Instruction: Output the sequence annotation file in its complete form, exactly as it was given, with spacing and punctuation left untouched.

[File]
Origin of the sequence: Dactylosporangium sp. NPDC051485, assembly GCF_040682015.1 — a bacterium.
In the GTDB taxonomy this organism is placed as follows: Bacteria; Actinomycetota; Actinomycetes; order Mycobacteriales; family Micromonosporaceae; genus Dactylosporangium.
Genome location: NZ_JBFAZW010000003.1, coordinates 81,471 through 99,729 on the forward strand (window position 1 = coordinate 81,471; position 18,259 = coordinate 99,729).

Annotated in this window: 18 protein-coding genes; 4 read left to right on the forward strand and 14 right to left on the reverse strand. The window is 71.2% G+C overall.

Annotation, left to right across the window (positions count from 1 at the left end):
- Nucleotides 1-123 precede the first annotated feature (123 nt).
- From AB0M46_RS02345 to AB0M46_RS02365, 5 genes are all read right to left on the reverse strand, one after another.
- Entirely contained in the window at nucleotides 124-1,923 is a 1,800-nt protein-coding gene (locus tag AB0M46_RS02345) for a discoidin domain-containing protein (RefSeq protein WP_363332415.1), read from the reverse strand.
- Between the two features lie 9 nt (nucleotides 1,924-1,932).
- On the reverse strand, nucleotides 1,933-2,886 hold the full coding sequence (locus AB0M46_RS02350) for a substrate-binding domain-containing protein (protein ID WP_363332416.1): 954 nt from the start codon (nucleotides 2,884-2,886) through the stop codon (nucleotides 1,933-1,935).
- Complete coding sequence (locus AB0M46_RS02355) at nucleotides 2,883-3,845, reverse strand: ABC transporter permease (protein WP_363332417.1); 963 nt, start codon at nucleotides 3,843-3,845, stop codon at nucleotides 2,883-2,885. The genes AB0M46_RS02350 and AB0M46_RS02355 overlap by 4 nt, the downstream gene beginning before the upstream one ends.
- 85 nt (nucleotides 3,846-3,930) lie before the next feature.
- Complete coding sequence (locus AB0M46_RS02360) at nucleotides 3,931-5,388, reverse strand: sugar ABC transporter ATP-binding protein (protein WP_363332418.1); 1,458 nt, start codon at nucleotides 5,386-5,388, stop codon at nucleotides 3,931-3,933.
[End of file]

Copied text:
Origin of the sequence: Dactylosporangium sp. NPDC051485, assembly GCF_040682015.1 — a bacterium.
In the GTDB taxonomy this organism is placed as follows: Bacteria; Actinomycetota; Actinomycetes; order Mycobacteriales; family Micromonosporaceae; genus Dactylosporangium.
Genome location: NZ_JBFAZW010000003.1, coordinates 81,471 through 99,729 on the forward strand (window position 1 = coordinate 81,471; position 18,259 = coordinate 99,729).

Annotated in this window: 18 protein-coding genes; 4 read left to right on the forward strand and 14 right to left on the reverse strand. The window is 71.2% G+C overall.

Annotation, left to right across the window (positions count from 1 at the left end):
- Nucleotides 1-123 precede the first annotated feature (123 nt).
- From AB0M46_RS02345 to AB0M46_RS02365, 5 genes are all read right to left on the reverse strand, one after another.
- Entirely contained in the window at nucleotides 124-1,923 is a 1,800-nt protein-coding gene (locus tag AB0M46_RS02345) for a discoidin domain-containing protein (RefSeq protein WP_363332415.1), read from the reverse strand.
- Between the two features lie 9 nt (nucleotides 1,924-1,932).
- On the reverse strand, nucleotides 1,933-2,886 hold the full coding sequence (locus AB0M46_RS02350) for a substrate-binding domain-containing protein (protein ID WP_363332416.1): 954 nt from the start codon (nucleotides 2,884-2,886) through the stop codon (nucleotides 1,933-1,935).
- Complete coding sequence (locus AB0M46_RS02355) at nucleotides 2,883-3,845, reverse strand: ABC transporter permease (protein WP_363332417.1); 963 nt, start codon at nucleotides 3,843-3,845, stop codon at nucleotides 2,883-2,885. The genes AB0M46_RS02350 and AB0M46_RS02355 overlap by 4 nt, the downstream gene beginning before the upstream one ends.
- 85 nt (nucleotides 3,846-3,930) lie before the next feature.
- Complete coding sequence (locus AB0M46_RS02360) at nucleotides 3,931-5,388, reverse strand: sugar ABC transporter ATP-binding protein (protein WP_363332418.1); 1,458 nt, start codon at nucleotides 5,386-5,388, stop codon at nucleotides 3,931-3,933.